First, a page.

39. Hiring a night nurse after a new baby will minimize fighting in your marriage.

40. Resentment is the root of all causes of divorce.

41. Instead of fighting about it, see if it’s possible to laugh about it.

42. Sex doesn’t solve problems, but it is a great way to reconnect during challenging times.

43. If you don’t respect him, the relationship has no chance of working.

Click here to read the rest of the article (#s 44-50), published yesterday in Chicago Tribune Pioneer Press.
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Worried About The Recent Stock Market Plunge? This Might Help Calm Your Jitters

Written by Jackie Pilossoph. Posted in divorce and finances, money and finances

 

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Going through a divorce or being divorced can leave you feeling financially insecure for several reasons which include divorce attorney fees, two residences, and ending up with half the assets you shared with your now ex. Additionally, if you aren’t working presently and you’re trying to figure out how to fit a work schedule into your new life, that can be extremely stressful in and of itself. Top off those feelings of financial insecurity with the recent stock market plunge and that’s enough to send anyone stressing about money over the top!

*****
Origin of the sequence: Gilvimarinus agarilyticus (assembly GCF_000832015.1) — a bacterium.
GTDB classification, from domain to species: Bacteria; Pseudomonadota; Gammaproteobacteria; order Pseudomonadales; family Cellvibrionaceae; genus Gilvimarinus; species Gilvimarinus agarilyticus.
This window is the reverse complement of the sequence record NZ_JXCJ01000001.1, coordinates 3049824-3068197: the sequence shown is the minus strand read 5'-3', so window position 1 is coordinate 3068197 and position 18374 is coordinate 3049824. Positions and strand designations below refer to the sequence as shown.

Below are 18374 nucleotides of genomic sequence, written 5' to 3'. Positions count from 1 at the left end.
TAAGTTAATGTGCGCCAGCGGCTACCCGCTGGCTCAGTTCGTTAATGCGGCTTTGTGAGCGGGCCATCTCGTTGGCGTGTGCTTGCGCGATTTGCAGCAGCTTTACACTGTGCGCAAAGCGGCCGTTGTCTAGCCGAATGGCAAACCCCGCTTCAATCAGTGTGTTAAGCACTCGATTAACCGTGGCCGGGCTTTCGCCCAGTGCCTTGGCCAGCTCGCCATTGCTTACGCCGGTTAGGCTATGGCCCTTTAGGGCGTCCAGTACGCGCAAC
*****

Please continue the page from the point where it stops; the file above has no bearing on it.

That’s why I decided to post this article that was published in the Vestor Capital Investment & Wealth Management newsletter. After reading it, I personally felt able to exhale a little bit, as it explains why being jittery about the recent decline in the market isn’t necessary.  

 

Market Update: Recent Market Volatility (from Vestor Capital Investment & Wealth Management newsletter)

After a long period of low market volatility dating back to 2011, equity markets have sold off over the past few weeks. While over the long-term equity markets react to corporate earnings growth, it is always difficult to explain short-term market moves despite what you may hear from so called market experts. There are a number of issues impacting equity markets, but we believe that markets are under pressure due largely to concerns that slowing economic growth in China will have negative implications for the world. We do not believe that China will have a major negative impact on growth in developed countries and view the recent market pullback as an opportunity to upgrade portfolio holdings.